“Deficits are always bad,” thunder fiscal hawks. Not so, replies strategic investment analyst H. Wood Brock in an interesting new book, The American Gridlock. A proper assessment, Brock argues, depends on the “composition and quality of total government spending.”
Government deficits incurred on current spending for services or transfers are bad, because they produce no revenue and add to the national debt. Deficits resulting from capital spending, by contrast, are – or can be – good. If wisely administered, such spending produces a revenue stream that services and eventually extinguishes the debt; more importantly, it raises productivity, and thus improves a country’s long-run growth potential.
From this distinction follows an important fiscal rule: governments’ current spending should normally be balanced by taxation. To this extent, efforts nowadays to reduce deficits on current spending are justified, but only if they are fully replaced by capital-spending programs. Indeed, reducing current spending and increasing capital spending should be carried out in lock step.
Brock’s argument is that, given the state of its economy, the United States cannot return to full employment on the basis of current policy. The recovery is too feeble, and the country needs to invest an additional $1 trillion annually for ten years on transport facilities and education. The government should establish a National Infrastructure Bank to provide the finance by borrowing directly, attracting private-sector funds, or a mixture of the two. (I have proposed a similar institution in the United Kingdom.)1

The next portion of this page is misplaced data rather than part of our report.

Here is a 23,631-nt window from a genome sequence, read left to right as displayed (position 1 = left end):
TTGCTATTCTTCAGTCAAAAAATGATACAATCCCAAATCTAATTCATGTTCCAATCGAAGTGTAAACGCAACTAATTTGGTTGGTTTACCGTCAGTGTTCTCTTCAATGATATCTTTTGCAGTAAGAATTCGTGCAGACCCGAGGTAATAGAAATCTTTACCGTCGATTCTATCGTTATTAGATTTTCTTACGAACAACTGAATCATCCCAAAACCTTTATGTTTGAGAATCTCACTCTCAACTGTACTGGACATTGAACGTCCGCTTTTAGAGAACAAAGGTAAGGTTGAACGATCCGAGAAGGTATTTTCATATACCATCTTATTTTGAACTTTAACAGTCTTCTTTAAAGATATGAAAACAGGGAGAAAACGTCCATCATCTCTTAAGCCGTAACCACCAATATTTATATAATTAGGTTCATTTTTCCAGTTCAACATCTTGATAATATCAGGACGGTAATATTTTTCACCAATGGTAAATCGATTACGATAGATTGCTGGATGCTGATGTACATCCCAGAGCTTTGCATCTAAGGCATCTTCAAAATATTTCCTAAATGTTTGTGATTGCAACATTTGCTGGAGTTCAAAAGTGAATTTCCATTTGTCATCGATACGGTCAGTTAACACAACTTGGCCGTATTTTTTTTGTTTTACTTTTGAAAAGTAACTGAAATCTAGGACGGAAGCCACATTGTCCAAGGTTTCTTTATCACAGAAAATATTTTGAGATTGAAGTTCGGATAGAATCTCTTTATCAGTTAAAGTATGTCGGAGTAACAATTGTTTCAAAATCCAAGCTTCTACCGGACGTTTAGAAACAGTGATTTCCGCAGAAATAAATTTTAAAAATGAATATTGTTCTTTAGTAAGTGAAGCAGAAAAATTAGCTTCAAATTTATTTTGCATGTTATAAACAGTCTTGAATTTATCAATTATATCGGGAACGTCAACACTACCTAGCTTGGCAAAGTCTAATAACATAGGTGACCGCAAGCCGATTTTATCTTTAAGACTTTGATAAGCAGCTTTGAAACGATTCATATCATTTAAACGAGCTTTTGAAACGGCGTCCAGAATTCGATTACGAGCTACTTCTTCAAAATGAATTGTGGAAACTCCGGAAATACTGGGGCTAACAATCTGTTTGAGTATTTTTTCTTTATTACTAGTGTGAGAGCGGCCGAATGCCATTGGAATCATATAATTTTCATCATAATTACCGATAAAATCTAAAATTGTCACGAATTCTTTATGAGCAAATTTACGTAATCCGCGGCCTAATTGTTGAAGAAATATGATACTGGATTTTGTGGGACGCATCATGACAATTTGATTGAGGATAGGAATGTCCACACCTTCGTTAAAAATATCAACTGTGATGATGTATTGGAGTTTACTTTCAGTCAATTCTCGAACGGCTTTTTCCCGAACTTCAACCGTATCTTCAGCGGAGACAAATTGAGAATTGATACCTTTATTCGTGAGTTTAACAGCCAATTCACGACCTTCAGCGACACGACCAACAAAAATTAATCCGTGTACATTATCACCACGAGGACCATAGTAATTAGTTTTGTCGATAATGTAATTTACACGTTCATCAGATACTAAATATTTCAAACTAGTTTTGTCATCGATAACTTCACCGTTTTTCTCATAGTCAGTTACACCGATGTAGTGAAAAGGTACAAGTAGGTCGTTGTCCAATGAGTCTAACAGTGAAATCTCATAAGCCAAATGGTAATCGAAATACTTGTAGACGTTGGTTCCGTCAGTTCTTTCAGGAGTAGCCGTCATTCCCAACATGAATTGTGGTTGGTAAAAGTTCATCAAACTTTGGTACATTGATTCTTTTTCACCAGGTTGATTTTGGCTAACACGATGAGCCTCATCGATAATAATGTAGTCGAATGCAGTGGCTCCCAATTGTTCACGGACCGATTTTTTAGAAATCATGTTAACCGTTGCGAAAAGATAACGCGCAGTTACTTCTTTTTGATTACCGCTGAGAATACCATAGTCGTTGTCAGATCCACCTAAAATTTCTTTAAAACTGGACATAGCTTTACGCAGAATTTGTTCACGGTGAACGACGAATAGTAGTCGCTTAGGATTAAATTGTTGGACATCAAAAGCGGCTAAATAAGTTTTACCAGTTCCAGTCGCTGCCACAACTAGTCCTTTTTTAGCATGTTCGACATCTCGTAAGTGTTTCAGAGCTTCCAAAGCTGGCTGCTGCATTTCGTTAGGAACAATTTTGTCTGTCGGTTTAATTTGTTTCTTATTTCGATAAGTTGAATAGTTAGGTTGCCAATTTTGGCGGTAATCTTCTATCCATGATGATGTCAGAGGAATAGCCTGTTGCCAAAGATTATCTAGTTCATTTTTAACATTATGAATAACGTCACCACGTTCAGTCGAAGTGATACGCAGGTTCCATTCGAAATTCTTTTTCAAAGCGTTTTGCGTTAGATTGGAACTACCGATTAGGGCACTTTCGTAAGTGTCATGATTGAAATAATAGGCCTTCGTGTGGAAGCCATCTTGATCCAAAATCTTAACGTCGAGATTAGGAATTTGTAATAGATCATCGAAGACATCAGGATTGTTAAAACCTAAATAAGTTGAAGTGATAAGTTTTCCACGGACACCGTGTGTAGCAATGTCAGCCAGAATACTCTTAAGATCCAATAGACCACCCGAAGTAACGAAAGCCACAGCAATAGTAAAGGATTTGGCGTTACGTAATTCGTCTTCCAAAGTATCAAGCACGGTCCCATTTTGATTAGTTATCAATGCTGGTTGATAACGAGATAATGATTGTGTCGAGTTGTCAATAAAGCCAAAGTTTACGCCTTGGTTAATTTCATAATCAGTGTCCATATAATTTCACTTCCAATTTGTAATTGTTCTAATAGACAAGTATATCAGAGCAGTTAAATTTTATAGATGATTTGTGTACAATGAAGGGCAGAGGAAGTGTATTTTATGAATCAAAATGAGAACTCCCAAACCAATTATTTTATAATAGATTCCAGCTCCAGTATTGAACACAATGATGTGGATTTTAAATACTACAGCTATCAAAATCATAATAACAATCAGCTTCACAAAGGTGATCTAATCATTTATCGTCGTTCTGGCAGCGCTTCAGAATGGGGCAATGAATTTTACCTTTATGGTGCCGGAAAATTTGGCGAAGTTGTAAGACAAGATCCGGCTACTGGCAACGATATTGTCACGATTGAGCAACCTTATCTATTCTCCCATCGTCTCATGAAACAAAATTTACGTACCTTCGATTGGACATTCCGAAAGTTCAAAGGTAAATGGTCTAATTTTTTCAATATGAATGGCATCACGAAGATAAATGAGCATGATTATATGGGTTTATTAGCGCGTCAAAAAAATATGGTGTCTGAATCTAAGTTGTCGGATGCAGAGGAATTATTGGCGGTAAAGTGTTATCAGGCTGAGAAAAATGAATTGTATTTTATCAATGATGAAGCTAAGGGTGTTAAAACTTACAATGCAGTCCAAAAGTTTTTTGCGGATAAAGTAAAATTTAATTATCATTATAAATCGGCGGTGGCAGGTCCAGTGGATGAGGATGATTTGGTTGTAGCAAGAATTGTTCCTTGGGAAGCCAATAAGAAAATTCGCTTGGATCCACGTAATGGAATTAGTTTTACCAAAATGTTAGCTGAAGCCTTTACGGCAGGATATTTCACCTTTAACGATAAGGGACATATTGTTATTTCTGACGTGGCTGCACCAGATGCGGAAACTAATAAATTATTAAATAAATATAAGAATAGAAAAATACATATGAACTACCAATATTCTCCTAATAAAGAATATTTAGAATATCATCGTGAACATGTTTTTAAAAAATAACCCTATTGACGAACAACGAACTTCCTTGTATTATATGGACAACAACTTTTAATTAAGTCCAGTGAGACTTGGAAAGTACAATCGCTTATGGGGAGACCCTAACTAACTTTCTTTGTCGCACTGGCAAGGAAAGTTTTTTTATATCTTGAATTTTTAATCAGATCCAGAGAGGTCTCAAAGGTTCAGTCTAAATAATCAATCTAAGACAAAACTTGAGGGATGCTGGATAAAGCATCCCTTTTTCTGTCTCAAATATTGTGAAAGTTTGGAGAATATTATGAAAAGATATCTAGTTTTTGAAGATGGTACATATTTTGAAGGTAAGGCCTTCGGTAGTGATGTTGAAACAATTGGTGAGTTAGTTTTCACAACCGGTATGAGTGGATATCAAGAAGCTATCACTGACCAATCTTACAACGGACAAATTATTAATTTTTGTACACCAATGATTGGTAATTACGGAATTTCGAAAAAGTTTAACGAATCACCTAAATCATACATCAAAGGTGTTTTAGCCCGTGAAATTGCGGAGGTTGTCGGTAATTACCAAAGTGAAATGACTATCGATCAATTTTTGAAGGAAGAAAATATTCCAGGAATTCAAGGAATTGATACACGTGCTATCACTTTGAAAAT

The distinction between capital and current spending (and thus between “good” and “bad” deficits) is old hat to any student of public finance. But we forget knowledge at such an alarming rate that it is worth re-stating it, particularly with deficit hawks in power in the UK and Europe, though fortunately not (yet) in the US.
According to proposals agreed at an informal European Council meeting on January 30, all EU members are to amend their constitutions to introduce a balanced-budget rule that caps annual structural deficits at 0.5% of GDP. This ceiling can be raised only in a deep depression or other exceptional circumstances, allowing for counter-cyclical policy so long as it is agreed that the additional deficit is cyclical, rather than structural. Otherwise, violations would automatically trigger fines of up to 0.1% of GDP.
The UK is one of two EU countries (alongside the Czech Republic) that refused to sign this “fiscal compact,” acceptance of which is required to gain access to European bailout funds. But Britain’s government has the identical aim of reducing its current deficit of 10% of GDP to near zero in five years.
An argument commonly heard in support of such policies is that the “bond vigilantes” will demand nothing less. And the finances of some European governments (and Latin American governments in the recent past) have been so parlous that this reaction is understandable.